£3 million project to return former Bun Penny pub to use as 14 apartments
No Use Empty, Kent County Council’s pioneering initiative to return empty homes to use, has just completed a £3 million project to deliver new homes on the site of the former Bun Penny pub in Herne Bay.
The project is one of the largest ever undertaken by No Use Empty, which has returned over 5,000 homes to use since 2005.
The conversion of the Bun Penny pub has been undertaken in partnership with local developer Mr Onal Tevfik. Having acquired the former pub – which has been abandoned for five years following a fire – he applied for a loan from No Use Empty Loan fund to unlock the redevelopment. No Use Empty provided £175,000 – the maximum amount available through the scheme – which enabled him to embark on the £3 million project to deliver 14 high-specification apartments.
The project has delivered a mix of one, two and three bedroom apartments, five of which are already sold.
No Use Empty was launched in 2005 as a means of return Kent’s 9,000 empty homes to use as much needed quality housing. The scheme is delivered by Kent County Council, in partnership with all twelve borough and ward councils, and was the first initiative in the UK to offer interest-free loans to help owners refurbish empty properties and return them to use as units for private sale or private rent. Loans of up to £175,000 are available through the scheme (£25,000 per unit created), which is repayable in five years, and recycled back into the scheme. To date, No Use Empty has administered loans totalling £18.9 million, which has unlocked investment from owners totalling £23.9 million.
Mark Dance, Cabinet Member for Economic Development at Kent County Council, said:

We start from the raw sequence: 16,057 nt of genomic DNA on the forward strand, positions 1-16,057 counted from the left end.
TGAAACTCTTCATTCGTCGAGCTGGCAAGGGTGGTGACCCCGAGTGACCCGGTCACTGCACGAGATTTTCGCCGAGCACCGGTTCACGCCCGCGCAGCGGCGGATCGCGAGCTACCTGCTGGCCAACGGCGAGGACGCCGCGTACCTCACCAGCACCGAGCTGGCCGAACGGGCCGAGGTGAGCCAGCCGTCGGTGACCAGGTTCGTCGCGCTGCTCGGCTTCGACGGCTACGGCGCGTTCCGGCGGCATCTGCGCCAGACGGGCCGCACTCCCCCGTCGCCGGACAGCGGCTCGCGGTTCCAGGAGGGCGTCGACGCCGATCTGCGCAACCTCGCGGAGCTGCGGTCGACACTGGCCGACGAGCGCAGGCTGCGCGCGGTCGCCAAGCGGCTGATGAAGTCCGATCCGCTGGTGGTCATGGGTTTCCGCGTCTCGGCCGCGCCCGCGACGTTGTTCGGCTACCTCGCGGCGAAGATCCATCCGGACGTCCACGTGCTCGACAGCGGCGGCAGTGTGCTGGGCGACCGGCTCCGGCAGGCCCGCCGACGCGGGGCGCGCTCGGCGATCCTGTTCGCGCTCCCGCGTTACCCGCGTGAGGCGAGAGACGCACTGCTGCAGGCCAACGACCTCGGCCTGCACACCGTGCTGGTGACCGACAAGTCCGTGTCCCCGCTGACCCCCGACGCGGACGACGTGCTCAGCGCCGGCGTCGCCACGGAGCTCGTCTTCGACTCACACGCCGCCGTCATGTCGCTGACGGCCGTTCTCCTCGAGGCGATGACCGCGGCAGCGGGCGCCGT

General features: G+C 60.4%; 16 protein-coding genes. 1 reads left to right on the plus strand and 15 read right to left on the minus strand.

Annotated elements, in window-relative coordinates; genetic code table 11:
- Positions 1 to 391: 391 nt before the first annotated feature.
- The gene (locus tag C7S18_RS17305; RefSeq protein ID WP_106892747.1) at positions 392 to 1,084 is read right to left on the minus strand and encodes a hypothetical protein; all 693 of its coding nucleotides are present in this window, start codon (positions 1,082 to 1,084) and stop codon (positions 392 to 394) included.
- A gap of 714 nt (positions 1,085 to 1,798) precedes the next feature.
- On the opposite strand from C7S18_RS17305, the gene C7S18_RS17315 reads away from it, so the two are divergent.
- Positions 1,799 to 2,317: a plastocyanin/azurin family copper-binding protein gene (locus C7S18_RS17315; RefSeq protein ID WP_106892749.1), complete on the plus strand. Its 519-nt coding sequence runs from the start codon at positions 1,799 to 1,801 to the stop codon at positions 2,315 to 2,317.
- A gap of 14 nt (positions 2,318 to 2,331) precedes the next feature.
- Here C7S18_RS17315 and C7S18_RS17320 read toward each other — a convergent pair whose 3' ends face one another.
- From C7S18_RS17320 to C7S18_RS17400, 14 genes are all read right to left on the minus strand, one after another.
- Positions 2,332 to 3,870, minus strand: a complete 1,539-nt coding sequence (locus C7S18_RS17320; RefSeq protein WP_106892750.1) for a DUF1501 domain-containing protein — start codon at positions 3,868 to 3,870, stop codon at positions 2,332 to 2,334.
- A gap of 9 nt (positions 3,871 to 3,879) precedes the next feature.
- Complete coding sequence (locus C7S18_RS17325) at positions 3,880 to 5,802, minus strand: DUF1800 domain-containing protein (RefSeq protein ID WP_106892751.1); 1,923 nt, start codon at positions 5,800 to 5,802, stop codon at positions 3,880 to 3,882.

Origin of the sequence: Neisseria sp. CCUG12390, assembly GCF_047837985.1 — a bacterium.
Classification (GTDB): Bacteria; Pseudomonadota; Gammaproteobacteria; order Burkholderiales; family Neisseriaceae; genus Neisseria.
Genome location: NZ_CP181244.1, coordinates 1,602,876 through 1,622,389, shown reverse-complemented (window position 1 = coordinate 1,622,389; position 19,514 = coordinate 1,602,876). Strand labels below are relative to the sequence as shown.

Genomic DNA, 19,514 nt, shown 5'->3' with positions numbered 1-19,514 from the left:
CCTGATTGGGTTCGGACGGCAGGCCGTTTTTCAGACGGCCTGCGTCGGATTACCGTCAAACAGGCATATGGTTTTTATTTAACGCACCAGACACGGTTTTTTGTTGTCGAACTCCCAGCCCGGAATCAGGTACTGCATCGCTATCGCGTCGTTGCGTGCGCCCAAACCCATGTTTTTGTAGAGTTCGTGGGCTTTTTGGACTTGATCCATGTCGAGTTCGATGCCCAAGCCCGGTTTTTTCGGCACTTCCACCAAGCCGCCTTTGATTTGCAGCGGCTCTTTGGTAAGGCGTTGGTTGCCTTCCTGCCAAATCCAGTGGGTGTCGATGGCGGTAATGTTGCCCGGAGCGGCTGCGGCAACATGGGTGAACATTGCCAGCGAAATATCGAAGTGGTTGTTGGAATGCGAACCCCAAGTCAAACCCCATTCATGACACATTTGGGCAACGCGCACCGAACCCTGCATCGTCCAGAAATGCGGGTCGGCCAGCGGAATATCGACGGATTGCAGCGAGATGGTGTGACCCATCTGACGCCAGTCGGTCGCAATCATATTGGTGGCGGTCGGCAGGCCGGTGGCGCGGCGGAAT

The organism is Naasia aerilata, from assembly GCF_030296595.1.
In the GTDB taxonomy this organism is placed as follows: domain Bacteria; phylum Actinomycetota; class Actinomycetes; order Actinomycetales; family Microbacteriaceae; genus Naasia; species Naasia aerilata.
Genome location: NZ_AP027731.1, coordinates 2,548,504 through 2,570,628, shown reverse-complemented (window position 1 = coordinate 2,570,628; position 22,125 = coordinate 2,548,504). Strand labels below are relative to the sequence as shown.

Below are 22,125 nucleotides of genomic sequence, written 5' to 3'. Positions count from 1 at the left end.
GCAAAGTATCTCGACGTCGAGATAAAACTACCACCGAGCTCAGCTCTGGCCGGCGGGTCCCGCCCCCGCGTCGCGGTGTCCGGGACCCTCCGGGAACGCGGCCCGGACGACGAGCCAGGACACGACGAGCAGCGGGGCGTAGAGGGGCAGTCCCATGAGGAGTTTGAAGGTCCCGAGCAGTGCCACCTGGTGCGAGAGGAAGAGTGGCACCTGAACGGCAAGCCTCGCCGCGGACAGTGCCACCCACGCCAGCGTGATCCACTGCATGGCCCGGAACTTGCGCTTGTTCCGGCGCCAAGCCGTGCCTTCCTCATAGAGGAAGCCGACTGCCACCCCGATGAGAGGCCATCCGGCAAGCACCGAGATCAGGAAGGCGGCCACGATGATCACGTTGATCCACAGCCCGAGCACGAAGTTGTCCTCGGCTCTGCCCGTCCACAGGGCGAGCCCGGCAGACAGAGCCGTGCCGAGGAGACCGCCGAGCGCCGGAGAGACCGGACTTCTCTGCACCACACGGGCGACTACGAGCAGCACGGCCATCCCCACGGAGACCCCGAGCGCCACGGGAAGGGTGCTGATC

“This project not only returns one of the area’s eyesore buildings to use, it injects new life into Herne Bay. Empty homes are a blight on our towns and communities, and returning them to use not only creates much needed new homes it has a wider regenerative effect, supports the value of nearby properties and encourages further investment.”
Steve Grimshaw, Programme Manager for No Use Empty said; “The former Bun Penny pub had become an eyesore in Herne Bay, attracting vandalism and anti-social behaviour. We are very pleased to see the building back in use as much needed new housing, and the fact that five are sold already underlines there is huge demand for aspirational homes in the area. We would encourage owners of other empty properties in the Herne Bay area to get in touch as we find new ways to rejuvenate the town and attract new people to work, live and visit.”
Bringing homes back into use
The council is committed to reducing the amount of empty property in the district to increase the number of homes available, and to improve the local area.
Report an empty property to us
If you know of an empty property near you, let us know about it. If you are the owner of an empty property and would like our help, please tell us.
Watch our video explaining how to get in touch.
MARK DANCE, KCC CABINET MEMBER FOR REGENERATION AND ECONOMIC DEVELOPMENT VISITS DOVER
This video was made by Melanie Wimmer, Journalism student at the University of Kent
THE BAKERY AT ST PETERS, BROADSTAIRS
Scott Rigden, Managing Director of Urban Surveying and Design explains how No Use Empty has helped a local business to grow, whilst at the same time creating new homes on the former site of an Old Bakery in St Peters.
Urban Surveying and Design are located at 22 Church Street, St. Peters,
Broadstairs, Kent, CT10 2TT.
Tel: 01843 867507 / Web: www.urban-surveying.com
The No Use Empty campaign has been bringing empty and derelict properties in Kent back into use as much-needed homes for more than 5 years. A short film has been made to mark our anniversary with an introduction from KCC Regeneration Project Manager – Steve Grimshaw, followed by Property owner – Martin Neame on how the scheme helped his development and finally Thanet District Council’s Empty Property Officer, Mike Thompson on what the scheme has meant to Thanet.